Isolating clouds while preserving atmosphere color contribution

Started by N59, November 12, 2019, 05:21:02 pm

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N59

Hello there!

I'm fairly new to Terragen and can't figure out how to isolate clouds from the rest of the scene. I'm looking into creating a layered sky system for a game that would need the background atmosphere and the clouds separated from each other, in order to accommodate independently rendered stars and auroras. These effects are both animated shaders, and for obvious reasons need to be behind the clouds, so isolating the clouds from the background atmosphere is a must. (and combining everything into one normal skybox texture unacceptable)

Now onto my problem. The obvious answer would be to uncheck Enable Primary on the atmosphere layer, but as per the title this gets rid of any contribution the atmospheric haze and such has on the clouds' final color. Another solution would be to do that, make the clouds white, and then use that as an alpha mask for the full rendered sky with clouds, and render the atmosphere without clouds separately. However this is less than ideal, because it means changing the properties of each cloud layer every time I want to create the mask, increasing render time due to having to render two extra images, and also losing out on some of the fine detail in the shapes of the clouds.

So the ideal solution would be to have Terragen natively render the clouds without the background atmosphere, or essentially only rendering the atmosphere if the raytrace hits something that isn't the actual scene background. But I can't seem to figure out a way to do this? And the more I investigate it, the more I'm worried it's not possible.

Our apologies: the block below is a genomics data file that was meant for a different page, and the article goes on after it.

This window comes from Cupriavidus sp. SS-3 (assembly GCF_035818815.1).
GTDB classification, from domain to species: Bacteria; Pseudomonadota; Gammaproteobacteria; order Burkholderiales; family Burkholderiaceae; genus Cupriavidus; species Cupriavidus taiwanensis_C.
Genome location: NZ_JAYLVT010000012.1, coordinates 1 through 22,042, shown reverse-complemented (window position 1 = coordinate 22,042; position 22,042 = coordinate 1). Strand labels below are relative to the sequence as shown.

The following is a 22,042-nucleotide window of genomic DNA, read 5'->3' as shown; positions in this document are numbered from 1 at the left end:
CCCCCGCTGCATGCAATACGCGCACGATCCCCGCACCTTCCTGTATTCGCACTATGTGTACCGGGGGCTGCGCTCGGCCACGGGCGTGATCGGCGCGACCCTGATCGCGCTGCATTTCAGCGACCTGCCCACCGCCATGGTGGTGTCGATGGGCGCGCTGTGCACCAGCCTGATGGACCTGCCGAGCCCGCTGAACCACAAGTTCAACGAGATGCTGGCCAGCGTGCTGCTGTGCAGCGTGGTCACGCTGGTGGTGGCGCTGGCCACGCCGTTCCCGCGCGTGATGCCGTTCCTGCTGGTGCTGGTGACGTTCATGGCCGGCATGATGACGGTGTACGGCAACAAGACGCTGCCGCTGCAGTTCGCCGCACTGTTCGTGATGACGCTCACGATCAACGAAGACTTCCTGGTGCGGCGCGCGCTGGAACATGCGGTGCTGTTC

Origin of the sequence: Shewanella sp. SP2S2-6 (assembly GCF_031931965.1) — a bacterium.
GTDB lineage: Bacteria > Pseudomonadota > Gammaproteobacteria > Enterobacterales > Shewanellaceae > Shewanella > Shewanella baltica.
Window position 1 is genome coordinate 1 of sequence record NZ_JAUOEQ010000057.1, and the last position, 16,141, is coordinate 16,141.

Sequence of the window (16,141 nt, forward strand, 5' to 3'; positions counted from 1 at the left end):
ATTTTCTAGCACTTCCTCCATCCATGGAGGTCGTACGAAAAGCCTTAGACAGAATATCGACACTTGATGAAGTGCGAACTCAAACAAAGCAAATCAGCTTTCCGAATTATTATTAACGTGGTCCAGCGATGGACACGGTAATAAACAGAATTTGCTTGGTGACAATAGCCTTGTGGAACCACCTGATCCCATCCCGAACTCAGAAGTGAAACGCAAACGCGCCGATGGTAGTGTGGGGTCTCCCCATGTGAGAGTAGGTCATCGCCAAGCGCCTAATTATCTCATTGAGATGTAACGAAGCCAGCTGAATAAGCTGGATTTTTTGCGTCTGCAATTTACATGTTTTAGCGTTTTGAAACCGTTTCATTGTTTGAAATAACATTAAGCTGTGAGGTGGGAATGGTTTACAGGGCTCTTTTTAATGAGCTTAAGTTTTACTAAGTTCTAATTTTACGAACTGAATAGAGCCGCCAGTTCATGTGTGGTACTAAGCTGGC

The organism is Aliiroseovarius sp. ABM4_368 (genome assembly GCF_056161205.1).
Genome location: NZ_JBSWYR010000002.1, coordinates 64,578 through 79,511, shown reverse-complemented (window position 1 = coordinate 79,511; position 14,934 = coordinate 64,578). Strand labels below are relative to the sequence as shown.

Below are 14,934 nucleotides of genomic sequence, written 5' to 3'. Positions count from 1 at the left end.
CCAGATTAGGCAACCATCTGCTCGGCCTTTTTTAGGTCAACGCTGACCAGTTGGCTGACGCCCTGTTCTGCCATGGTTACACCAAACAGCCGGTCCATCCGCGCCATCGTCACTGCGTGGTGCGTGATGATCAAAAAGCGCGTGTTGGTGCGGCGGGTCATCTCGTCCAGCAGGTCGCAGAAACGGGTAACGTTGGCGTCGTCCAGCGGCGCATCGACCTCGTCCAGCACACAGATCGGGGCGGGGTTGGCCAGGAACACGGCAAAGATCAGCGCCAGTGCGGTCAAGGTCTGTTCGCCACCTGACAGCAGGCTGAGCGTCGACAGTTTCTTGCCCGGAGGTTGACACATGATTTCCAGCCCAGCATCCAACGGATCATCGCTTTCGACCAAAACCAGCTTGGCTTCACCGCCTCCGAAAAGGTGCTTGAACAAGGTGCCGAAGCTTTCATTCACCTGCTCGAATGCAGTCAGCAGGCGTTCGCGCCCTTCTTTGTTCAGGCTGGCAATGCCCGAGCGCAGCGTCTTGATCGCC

Any advice or suggestions would be appreciated.

Hetzen

Terragen lets you render separate atmosphere passes, which you can then combine in the game engine with Additive and Multiply blending modes. You need to add a Render Layer node into your scene and connect that to the Render node, then enable the Extra Output Images.

In the Render Layer node you'll find check boxes for the passes you want to output in the Render Elements tab, which will be saved in individual directories to where ever you've set the render path in the Render node.

Terragen works best with Add and Multiply rather than a 'traditional' Alpha Channel due to the way semi transparent layers interact, which will be important to get soft edge masking with atmospherics. Think of it the way stained glass masks and lets through certain colours of light, so the alpha channel in TG is 3 colour rather than 1 channel.

In your case, I would render a plain atmosphere, ie no clouds which you would use as your base layer. Then render out your cloud passes. Cloud Alpha you would multiply blend over your base layer, then add blend both Cloud Direct and Cloud Indirect over the top of that. You can probably combine those last two passes into one pass to save texture and geo memory space.